Washington, D.C.—Earlier this week [Tuesday, February 17, 2004] a federal judge in Sacramento rejected the State of California’s attempt to dismiss a First Amendment lawsuit brought by ForSaleByOwner.com, an Internet publisher who refused to go along with the State’s demand that online real estate advertising companies be licensed real estate brokers. The State had sought to have the case dismissed, arguing that its effort to license real estate advertising and information websites was simply a routine exercise of the State’s power to license the entry into a profession and is directed at “conduct” rather than speech.
“The First Amendment rights of Internet publishers have taken a big step forward,” said Steve Simpson, an attorney with the Institute for Justice, which represents the plaintiffs. “We will now proceed vigorously to stop the State of California from violating the First Amendment.”
The suit was filed on May 14, 2003, in U.S. District Court in Sacramento challenging California’s onerous real estate licensing regime on behalf of two Internet real estate advertising companies—the New York-based ForSaleByOwner.com and a California affiliate that publishes ForSaleByOwner.com magazine in Sacramento. California requires Internet advertising companies, like ForSaleByOwner.com, to become licensed real estate brokers in order to provide, in essence, an online classified ad service. Securing a license takes up to two years of college-level study and thousands of dollars, which, argue ForSaleByOwner.com founder Damon Giglio and Chief Operating Officer Colby Sambrotto, is completely irrelevant to operating an advertising and information service. The State does not require newspapers to obtain a license.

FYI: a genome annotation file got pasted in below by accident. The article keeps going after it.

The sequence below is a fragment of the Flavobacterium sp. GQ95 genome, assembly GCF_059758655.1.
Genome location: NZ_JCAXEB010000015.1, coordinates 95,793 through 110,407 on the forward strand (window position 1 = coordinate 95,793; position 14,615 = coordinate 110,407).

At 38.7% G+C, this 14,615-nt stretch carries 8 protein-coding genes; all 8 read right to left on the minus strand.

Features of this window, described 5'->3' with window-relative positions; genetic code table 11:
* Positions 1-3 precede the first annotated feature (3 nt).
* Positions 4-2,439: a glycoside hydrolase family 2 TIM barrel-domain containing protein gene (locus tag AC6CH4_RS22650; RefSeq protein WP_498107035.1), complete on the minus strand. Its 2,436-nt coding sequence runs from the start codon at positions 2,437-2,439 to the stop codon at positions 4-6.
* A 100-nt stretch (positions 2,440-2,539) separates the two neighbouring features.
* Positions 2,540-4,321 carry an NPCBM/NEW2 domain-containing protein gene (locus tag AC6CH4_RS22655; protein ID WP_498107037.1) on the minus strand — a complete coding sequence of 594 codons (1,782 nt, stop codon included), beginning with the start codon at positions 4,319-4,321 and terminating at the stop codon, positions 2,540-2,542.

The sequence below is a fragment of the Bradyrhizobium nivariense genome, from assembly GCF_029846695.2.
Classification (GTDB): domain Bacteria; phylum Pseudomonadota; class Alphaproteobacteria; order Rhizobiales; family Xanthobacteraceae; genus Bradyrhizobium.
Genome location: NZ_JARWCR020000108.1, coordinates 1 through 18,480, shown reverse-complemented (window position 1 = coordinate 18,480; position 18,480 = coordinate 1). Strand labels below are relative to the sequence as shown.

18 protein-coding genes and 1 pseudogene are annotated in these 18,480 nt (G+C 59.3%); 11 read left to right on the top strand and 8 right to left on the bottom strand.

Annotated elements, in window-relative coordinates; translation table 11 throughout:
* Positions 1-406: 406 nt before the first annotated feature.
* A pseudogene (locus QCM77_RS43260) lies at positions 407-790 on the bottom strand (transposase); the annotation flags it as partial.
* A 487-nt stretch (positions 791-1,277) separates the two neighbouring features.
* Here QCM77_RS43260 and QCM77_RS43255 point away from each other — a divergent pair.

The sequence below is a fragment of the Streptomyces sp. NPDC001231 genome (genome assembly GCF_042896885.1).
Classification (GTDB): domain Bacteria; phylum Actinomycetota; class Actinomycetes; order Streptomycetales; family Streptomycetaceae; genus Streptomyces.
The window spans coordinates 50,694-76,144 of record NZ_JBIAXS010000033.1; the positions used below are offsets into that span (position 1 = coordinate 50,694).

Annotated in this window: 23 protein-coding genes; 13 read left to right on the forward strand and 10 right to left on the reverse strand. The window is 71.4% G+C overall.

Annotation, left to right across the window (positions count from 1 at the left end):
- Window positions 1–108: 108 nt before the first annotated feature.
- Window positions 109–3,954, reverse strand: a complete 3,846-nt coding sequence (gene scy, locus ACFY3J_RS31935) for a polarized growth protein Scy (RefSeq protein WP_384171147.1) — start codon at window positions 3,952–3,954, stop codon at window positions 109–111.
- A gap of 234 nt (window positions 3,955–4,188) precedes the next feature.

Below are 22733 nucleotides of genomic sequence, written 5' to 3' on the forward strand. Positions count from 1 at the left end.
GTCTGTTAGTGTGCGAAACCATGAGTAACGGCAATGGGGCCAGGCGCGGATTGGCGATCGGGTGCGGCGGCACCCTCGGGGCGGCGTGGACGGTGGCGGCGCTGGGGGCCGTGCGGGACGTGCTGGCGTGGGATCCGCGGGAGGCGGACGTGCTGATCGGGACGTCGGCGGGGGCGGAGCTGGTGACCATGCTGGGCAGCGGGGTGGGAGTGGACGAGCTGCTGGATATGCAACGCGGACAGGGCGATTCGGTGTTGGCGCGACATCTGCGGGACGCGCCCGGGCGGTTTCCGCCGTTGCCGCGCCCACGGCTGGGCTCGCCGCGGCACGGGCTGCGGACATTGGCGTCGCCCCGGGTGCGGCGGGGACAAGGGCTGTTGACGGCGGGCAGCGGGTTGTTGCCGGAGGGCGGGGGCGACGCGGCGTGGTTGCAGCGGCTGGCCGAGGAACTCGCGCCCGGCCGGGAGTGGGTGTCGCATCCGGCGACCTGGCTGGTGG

“The First Amendment guarantees not only that Americans may speak their minds without having to obtain approval of the government, but that they may send and receive information vital to their daily lives as well,” said Simpson. “The State may not license the dissemination of general advertising and information.”
The judge’s decision means that the State of California will have to defend its decision to license Internet publishers in court. The publishers are expected to file motions for summary judgment in the case by this summer. Trial, if necessary, will be held early next year.